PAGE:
Bahrain is mentioned as Dilmun in Sumerian wedge writing documents from the 21st century BC. A Danish archaeological expedition has, among other things, found a walled city with an area of 17 ha from about 2000 BC, when the island of Bahrain was an intermediate station for trade between Mesopotamia and the Indus Valley. We have found seals of steatite that are similar to seals in Ur and Indus culture and weights that correspond in shape and weight to those in Harappa and Mohenjo-Daro. The number of burial mounds on the island is estimated at 100,000. Excavated mounds have been dated to the Bronze Age and the Iron Age.
Bahrain, together with the eastern part of the Arabian Peninsula, was part of the Persian Empire in the 3rd century AD. See abbreviationfinder for geography, history, society, politics, and economy of Bahrain. The islands were Islamized in the 7th century. In 1521 they were taken by the Portuguese. From 1602 Bahrain was ruled by Persians but was conquered in 1783 by a Bedouin tribe from the Arabian Peninsula, Al Khalifa. Since then, the Khalifa dynasty has ruled Bahrain.
During the 19th century, Bahrain sought support from Britain against Turkish and Persian claims. Several so-called protection treaties were concluded, and the British established bases in Bahrain. British influence grew but was gradually met by an active opposition, which also demanded internal democratic rights. In 1968, the British decided to withdraw their forces from the areas east of Suez. Iran renewed its claims on Bahrain but bowed, partly to the majority’s decision in a referendum on independence, and partly to pressure from Britain, the United States and the UN.
Bahrain became independent in 1971. By then, the foundation had been laid for a welfare state based on income from the oil, which began to be mined as early as the 1930s. The Iran revolution in 1979 led to tensions in Bahrain. A coup attempt in 1981, directed against the emir and staged by Muslim fundamentalists, was averted. In 1992, limited reforms were implemented, but political unrest increased among the Shiites. The regime has, on numerous occasions, accused the Shiite majority of coup attempts.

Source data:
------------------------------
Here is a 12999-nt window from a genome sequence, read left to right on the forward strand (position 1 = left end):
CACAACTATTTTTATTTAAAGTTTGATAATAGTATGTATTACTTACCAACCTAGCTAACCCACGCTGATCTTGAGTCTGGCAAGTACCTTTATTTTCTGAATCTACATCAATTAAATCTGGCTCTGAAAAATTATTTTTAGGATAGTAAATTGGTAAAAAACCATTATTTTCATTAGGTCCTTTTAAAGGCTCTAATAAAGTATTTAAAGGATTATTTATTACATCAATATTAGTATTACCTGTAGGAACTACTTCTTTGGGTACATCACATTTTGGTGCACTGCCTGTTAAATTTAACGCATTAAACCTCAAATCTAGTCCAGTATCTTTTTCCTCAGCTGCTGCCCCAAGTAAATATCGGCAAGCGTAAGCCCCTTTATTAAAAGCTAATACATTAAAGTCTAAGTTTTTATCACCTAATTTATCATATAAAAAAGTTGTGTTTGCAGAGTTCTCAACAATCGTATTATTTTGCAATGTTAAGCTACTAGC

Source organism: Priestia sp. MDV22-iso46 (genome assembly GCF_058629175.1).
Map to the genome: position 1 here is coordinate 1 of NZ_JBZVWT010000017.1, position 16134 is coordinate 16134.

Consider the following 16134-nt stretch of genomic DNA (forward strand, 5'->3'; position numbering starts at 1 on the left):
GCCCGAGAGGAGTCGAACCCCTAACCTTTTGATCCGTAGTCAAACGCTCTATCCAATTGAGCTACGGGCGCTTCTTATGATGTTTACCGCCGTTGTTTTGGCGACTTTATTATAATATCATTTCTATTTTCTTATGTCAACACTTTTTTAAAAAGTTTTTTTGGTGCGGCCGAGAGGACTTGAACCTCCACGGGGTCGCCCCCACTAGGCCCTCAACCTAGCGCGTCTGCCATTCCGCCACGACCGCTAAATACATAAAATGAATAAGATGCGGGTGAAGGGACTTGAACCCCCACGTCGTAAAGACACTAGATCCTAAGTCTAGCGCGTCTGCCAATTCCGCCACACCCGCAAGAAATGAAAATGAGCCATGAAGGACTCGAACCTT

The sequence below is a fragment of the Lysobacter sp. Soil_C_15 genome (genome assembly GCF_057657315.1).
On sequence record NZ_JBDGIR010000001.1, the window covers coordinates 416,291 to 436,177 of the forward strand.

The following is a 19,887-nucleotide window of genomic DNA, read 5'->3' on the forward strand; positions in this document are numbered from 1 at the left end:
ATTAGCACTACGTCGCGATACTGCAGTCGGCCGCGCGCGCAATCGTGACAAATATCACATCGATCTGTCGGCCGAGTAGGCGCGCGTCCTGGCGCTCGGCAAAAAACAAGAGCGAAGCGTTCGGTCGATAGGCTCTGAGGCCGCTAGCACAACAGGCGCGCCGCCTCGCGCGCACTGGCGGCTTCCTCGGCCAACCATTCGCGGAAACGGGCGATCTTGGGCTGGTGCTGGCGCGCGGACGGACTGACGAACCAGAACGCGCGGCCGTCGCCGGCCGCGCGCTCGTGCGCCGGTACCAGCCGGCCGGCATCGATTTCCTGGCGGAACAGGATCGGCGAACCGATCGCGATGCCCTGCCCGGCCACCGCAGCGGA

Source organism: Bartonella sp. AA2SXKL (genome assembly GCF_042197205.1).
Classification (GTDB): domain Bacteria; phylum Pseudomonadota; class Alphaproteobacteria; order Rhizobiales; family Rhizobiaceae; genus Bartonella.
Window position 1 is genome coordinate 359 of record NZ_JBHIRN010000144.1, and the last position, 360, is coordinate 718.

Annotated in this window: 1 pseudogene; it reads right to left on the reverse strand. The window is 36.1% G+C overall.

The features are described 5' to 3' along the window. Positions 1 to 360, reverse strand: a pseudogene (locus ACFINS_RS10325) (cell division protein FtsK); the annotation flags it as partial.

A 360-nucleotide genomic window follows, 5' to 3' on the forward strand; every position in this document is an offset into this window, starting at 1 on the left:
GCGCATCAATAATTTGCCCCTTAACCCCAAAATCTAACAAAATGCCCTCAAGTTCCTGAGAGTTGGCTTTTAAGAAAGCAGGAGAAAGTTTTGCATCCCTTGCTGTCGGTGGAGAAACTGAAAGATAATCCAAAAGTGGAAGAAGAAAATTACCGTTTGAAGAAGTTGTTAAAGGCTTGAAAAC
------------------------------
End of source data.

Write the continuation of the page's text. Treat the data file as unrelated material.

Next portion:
Bahrain maintains close economic and political relations with Saudi Arabia, is a member of the GCC and is a member of the Arab League.
Within the GCC, a free trade area has been created. According to the original plans, this would gradually become a customs union with the EU as a model, where the issue of the single currency was also included. However, a deep crack within the GCC was highlighted in the summer of 2017, when Saudi Arabia, the United Arab Emirates and Bahrain on June 5 broke off relations with Qatar, accused of supporting terrorism. Since then, it has been more a matter of avoiding open war than of deepening cooperation between the Gulf states.
Since independence in 1971, Bahrain has developed close cooperation with the United States and is the home of the United States’ fifth fleet. Like other GCC states, Bahrain participated in the first Gulf War, Operation Desert Storm, in 1991. Since 2004, Bahrain has a free trade agreement with the United States.
A border dispute with Qatar over the Hawar Islands and the city of Zubara was resolved by a ruling in the 2001 International Court of Justice, which granted Bahrain sovereignty over the Hawar Islands, while Zubara and some smaller islands were brought to Qatar. However, in the context of the crisis between the Gulf states in 2017, these issues were again raised by Bahrain.
In 2002, a constitutional reform was implemented, which included the establishment of a partially elected House of Representatives.